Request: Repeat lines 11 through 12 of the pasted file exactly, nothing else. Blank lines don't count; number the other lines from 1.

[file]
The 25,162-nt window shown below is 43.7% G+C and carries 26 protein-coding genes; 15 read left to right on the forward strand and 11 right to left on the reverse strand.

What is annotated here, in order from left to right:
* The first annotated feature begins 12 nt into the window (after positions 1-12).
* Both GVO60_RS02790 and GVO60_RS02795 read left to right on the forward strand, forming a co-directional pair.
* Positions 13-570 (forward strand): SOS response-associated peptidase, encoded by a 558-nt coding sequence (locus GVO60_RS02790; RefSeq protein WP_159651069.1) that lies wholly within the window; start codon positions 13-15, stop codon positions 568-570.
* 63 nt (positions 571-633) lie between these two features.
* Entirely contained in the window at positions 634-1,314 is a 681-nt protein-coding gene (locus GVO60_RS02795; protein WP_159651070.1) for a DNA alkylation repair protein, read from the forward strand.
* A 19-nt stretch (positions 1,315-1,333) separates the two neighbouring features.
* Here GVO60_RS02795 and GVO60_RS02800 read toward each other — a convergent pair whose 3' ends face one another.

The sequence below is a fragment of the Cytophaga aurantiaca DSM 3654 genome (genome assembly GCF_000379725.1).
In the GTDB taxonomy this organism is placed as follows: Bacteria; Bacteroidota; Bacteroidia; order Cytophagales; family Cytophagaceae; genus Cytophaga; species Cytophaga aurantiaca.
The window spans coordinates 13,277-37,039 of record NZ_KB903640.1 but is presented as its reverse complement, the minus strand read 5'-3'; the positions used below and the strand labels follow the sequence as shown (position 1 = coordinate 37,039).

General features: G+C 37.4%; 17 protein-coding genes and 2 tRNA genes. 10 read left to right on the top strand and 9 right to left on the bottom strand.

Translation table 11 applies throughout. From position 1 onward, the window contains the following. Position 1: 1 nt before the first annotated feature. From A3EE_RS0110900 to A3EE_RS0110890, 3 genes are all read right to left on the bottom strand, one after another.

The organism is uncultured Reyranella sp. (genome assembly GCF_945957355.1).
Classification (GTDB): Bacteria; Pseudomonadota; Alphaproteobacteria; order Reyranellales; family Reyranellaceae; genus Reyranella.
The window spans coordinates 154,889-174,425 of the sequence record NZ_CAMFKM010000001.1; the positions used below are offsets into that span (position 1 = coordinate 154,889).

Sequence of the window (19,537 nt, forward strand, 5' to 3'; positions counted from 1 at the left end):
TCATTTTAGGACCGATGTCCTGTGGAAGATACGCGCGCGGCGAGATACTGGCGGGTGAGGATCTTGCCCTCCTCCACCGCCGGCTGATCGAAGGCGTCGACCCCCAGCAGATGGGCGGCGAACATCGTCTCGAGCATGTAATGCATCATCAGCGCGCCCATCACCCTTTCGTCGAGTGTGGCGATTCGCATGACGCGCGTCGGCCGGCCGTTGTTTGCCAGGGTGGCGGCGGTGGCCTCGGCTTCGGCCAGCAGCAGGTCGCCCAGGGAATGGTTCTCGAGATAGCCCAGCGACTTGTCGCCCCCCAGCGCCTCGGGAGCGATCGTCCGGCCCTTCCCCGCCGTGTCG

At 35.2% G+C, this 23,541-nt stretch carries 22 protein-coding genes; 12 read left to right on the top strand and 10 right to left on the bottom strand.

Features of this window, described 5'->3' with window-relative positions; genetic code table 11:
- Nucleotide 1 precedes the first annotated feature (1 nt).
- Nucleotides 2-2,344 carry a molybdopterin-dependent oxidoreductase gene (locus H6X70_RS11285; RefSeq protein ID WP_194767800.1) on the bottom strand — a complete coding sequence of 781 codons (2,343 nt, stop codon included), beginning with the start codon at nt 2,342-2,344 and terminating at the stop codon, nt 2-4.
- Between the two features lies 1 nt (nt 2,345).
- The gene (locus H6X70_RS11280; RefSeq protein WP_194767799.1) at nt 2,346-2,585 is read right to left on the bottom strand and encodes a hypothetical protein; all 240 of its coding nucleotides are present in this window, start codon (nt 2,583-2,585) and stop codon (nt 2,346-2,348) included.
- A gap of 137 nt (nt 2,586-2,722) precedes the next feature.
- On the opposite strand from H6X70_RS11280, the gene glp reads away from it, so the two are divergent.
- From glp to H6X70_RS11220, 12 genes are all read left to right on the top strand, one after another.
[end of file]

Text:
In the GTDB taxonomy this organism is placed as follows: Bacteria; Bacteroidota; Bacteroidia; order Cytophagales; family Cytophagaceae; genus Cytophaga; species Cytophaga aurantiaca.
The window spans coordinates 13,277-37,039 of record NZ_KB903640.1 but is presented as its reverse complement, the minus strand read 5'-3'; the positions used below and the strand labels follow the sequence as shown (position 1 = coordinate 37,039).